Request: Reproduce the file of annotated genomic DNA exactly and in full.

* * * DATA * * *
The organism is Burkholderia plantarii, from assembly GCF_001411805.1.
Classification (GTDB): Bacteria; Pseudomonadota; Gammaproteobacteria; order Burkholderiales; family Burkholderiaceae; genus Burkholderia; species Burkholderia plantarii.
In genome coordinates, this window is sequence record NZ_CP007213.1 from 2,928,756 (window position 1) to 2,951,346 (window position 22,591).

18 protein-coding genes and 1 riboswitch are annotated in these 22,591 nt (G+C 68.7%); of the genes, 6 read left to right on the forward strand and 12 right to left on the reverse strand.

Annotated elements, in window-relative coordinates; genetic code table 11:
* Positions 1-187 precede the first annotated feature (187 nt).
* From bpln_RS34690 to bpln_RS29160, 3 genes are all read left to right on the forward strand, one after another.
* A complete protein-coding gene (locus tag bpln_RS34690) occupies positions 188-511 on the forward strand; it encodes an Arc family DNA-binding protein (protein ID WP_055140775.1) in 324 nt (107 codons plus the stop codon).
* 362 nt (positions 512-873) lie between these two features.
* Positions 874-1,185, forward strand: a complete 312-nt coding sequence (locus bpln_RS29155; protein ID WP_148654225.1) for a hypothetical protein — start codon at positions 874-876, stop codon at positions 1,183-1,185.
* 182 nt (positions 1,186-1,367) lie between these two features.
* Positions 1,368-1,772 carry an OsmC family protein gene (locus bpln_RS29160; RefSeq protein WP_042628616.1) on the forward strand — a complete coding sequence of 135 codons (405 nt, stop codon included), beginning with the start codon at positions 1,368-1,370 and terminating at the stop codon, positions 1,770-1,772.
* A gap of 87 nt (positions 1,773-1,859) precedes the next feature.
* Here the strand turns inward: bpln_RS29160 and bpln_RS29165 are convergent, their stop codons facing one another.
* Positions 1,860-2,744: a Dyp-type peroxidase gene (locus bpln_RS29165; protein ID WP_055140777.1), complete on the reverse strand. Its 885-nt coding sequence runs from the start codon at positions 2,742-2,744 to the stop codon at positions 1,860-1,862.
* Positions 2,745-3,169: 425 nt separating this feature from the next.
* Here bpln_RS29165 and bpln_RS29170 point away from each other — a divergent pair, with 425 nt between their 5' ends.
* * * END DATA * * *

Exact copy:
The organism is Burkholderia plantarii, from assembly GCF_001411805.1.
Classification (GTDB): Bacteria; Pseudomonadota; Gammaproteobacteria; order Burkholderiales; family Burkholderiaceae; genus Burkholderia; species Burkholderia plantarii.
In genome coordinates, this window is sequence record NZ_CP007213.1 from 2,928,756 (window position 1) to 2,951,346 (window position 22,591).

18 protein-coding genes and 1 riboswitch are annotated in these 22,591 nt (G+C 68.7%); of the genes, 6 read left to right on the forward strand and 12 right to left on the reverse strand.

Annotated elements, in window-relative coordinates; genetic code table 11:
* Positions 1-187 precede the first annotated feature (187 nt).
* From bpln_RS34690 to bpln_RS29160, 3 genes are all read left to right on the forward strand, one after another.
* A complete protein-coding gene (locus tag bpln_RS34690) occupies positions 188-511 on the forward strand; it encodes an Arc family DNA-binding protein (protein ID WP_055140775.1) in 324 nt (107 codons plus the stop codon).
* 362 nt (positions 512-873) lie between these two features.
* Positions 874-1,185, forward strand: a complete 312-nt coding sequence (locus bpln_RS29155; protein ID WP_148654225.1) for a hypothetical protein — start codon at positions 874-876, stop codon at positions 1,183-1,185.
* 182 nt (positions 1,186-1,367) lie between these two features.
* Positions 1,368-1,772 carry an OsmC family protein gene (locus bpln_RS29160; RefSeq protein WP_042628616.1) on the forward strand — a complete coding sequence of 135 codons (405 nt, stop codon included), beginning with the start codon at positions 1,368-1,370 and terminating at the stop codon, positions 1,770-1,772.
* A gap of 87 nt (positions 1,773-1,859) precedes the next feature.
* Here the strand turns inward: bpln_RS29160 and bpln_RS29165 are convergent, their stop codons facing one another.
* Positions 1,860-2,744: a Dyp-type peroxidase gene (locus bpln_RS29165; protein ID WP_055140777.1), complete on the reverse strand. Its 885-nt coding sequence runs from the start codon at positions 2,742-2,744 to the stop codon at positions 1,860-1,862.
* Positions 2,745-3,169: 425 nt separating this feature from the next.
* Here bpln_RS29165 and bpln_RS29170 point away from each other — a divergent pair, with 425 nt between their 5' ends.